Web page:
About indexing your investments
There are many strategies for making investments. One strategy that you might consider is to pick investments called indexed funds. You can buy mutual funds or exchange traded funds that follow, and try to produce the same results, as a given market index. Buying a mutual fund that tracks the S&P 500 would be an example.
Why be happy with average?
The common thinking in choosing an index strategy is that you canŐt beat the market. So, you should be happy to have a return equal to the market average. That works if you are satisfied with the market average. You will want to go up at exactly the rate that the market goes up, and you will be OK to go down at the same rate as the market goes down.
Consider putting together a baseball team that has a player at every position who hits exactly at the average of all the players at that position in the league. If you have everyone hitting at his average for the league, your team might do pretty well; maybe finish near the midpoint in the league standings. No year-end excitement here, but no shame either. They gave us a good show. On the one hand, that sounds pretty good.
But suppose you have eight players hitting at their averages, and you have an opportunity to add one superstar at third base. This player consistently outperforms, gets hits in important situations, and drives in a lot of runs. You have to trade an average player to get him. But you add a player who really makes a difference.
Now that makes even more sense. With one player doing better than the average, everyday player, your team might just finish at the top of the league.
DonŐt be rigid in your investment strategy
There is a time for index investing, and there is a time for going outside that single strategy. Consider using index investing in areas where it has proved extremely difficult to outperform the market average. However, there are areas of the investment market that are not quite that efficient. There are places where active investment managers have done better than average. When we see that opportunity, we depart from the index method and sign on a manager who has performed above average.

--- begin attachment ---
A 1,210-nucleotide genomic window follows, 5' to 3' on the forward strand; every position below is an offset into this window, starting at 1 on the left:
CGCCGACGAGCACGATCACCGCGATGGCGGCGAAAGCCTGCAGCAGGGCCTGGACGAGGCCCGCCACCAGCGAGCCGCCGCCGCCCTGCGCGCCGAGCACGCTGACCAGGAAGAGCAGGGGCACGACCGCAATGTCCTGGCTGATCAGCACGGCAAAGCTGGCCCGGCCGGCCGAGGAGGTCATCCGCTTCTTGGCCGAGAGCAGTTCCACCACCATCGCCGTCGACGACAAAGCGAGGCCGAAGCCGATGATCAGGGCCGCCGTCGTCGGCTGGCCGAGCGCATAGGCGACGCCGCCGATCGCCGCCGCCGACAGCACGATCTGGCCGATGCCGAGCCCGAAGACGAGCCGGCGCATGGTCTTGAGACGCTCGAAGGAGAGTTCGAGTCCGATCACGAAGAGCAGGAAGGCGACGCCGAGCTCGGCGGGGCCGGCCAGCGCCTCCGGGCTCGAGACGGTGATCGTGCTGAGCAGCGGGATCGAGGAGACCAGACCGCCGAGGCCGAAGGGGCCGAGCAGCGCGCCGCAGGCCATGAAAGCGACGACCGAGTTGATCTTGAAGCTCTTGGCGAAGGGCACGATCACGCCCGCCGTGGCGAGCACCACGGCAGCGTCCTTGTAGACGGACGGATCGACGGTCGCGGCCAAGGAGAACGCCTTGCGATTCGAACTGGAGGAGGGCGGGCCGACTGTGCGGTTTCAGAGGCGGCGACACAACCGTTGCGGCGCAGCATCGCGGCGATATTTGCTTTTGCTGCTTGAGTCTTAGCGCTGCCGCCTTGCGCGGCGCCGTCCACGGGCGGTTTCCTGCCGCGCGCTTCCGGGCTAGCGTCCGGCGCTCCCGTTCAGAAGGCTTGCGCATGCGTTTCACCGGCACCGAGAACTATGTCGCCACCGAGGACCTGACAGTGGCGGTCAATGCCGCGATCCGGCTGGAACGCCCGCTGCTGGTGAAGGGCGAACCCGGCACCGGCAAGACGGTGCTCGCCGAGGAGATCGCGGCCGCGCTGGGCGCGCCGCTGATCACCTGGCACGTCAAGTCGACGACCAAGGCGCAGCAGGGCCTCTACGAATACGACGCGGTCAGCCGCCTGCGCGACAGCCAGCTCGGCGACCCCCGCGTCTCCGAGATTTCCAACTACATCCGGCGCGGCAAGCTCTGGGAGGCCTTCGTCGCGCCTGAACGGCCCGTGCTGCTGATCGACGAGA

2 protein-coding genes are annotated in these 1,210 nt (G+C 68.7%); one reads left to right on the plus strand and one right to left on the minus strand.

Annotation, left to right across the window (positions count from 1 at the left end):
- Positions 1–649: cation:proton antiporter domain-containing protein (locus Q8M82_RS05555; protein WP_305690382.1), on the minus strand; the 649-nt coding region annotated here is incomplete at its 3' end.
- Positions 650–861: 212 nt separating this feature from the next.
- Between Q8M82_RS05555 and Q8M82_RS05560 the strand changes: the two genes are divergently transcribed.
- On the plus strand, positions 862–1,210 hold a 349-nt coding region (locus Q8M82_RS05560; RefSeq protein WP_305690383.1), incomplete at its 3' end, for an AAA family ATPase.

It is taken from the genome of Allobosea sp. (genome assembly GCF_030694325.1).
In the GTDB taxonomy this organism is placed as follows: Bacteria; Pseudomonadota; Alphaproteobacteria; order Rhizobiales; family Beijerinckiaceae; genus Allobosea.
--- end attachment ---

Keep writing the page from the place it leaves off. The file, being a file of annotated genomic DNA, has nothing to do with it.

Use a broad field of investment funds
We donŐt believe that an investor should limit the choices from which to make investment decisions. Some investment managers use only one family of funds, either their own companyŐs funds or a program that they single-mindedly promote. We find fund choices in several different families of funds. Once again, the baseball team analogy applies. Your team is not going to get all of its baseball players from one minor league system or even one baseball-rich country. The team is going to go where the best player is available. We have the same philosophy in picking our investment fund managers.
Stay involved with your investments
Often an investment manager who picks a balance of investments based on index funds also tends to stay with that investment mix, without making many changes over time. Going back to our baseball team analogy, that is like having a coach who doesnŐt make changes in the lineup based on the game situation. If you are batting against a pitcher who has a record of poor results against a left-handed batter, it makes sense to put in a substitute to take advantage of that situation. In the same manner, we continue to look at the investment markets. Where we see some strong likelihood of a change in direction in the markets, we make changes in our investment lineup. We invest long term. We donŐt make changes on a short-term shift, but we do take into account where the long-term markets seem to be going. We make changes that are appropriate to help us outperform the average market results.
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